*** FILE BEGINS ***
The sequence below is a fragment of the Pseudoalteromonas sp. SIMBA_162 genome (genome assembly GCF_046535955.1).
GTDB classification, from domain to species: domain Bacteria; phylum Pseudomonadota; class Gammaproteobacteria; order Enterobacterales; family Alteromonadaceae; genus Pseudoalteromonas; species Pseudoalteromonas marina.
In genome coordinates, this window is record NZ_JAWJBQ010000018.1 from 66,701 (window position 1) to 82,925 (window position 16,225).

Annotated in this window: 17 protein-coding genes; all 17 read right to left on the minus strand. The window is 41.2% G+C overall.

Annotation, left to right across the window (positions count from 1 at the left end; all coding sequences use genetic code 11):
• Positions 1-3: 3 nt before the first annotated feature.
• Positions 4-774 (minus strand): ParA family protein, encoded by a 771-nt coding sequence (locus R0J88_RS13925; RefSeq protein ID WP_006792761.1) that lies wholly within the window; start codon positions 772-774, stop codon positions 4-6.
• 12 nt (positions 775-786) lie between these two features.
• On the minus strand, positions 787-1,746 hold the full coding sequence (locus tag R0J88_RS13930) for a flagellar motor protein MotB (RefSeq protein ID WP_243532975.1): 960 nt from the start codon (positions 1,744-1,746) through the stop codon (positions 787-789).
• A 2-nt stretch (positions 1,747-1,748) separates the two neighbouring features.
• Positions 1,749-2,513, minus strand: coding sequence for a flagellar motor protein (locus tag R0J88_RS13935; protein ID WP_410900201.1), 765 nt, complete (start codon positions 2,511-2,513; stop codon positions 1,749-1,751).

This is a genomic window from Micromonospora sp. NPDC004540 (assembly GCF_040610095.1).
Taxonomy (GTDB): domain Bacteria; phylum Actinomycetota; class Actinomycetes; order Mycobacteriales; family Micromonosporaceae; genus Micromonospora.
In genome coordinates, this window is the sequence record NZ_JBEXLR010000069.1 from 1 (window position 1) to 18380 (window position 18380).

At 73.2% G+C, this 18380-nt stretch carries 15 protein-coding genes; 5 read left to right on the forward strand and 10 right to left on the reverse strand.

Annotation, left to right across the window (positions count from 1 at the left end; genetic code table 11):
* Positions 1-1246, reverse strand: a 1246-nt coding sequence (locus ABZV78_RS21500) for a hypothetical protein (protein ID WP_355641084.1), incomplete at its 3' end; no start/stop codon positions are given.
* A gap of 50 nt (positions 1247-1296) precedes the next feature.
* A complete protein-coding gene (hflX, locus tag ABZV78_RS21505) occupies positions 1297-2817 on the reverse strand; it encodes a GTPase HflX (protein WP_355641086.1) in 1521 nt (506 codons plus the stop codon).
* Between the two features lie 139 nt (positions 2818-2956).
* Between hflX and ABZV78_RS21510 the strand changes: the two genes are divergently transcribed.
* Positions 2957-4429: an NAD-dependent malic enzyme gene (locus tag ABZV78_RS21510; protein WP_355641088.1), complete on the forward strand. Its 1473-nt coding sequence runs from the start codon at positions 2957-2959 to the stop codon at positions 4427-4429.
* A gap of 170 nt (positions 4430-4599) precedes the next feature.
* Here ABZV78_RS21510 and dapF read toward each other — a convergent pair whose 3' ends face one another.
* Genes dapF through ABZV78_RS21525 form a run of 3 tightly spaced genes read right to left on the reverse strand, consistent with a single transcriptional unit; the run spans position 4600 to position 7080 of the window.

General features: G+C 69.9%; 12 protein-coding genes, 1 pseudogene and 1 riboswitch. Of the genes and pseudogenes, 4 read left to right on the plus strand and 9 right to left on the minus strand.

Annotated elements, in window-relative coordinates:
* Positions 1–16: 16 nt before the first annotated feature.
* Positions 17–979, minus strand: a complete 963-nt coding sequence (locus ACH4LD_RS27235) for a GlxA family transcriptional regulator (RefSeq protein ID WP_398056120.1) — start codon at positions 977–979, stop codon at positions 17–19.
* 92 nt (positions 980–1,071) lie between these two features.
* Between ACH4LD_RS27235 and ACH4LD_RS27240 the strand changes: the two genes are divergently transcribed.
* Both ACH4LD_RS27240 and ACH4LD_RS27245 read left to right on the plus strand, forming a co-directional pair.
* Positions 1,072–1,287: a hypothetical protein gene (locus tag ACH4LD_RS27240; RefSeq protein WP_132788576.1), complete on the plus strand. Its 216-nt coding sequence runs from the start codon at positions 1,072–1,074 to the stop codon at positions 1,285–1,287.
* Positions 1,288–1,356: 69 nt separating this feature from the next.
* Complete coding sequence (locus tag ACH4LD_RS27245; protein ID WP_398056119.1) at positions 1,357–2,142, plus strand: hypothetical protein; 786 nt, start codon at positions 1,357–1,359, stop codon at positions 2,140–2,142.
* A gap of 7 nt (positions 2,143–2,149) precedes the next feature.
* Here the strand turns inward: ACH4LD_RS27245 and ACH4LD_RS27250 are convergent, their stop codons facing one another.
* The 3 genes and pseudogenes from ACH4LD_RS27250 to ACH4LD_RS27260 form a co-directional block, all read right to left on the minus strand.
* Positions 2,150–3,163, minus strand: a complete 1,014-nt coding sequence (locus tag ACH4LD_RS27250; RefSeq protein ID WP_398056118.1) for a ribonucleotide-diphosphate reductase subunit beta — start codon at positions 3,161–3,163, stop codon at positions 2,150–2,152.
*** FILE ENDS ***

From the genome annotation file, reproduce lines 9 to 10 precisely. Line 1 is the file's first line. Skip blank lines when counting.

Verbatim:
• On the minus strand, positions 787-1,746 hold the full coding sequence (locus tag R0J88_RS13930) for a flagellar motor protein MotB (RefSeq protein ID WP_243532975.1): 960 nt from the start codon (positions 1,744-1,746) through the stop codon (positions 787-789).
• A 2-nt stretch (positions 1,747-1,748) separates the two neighbouring features.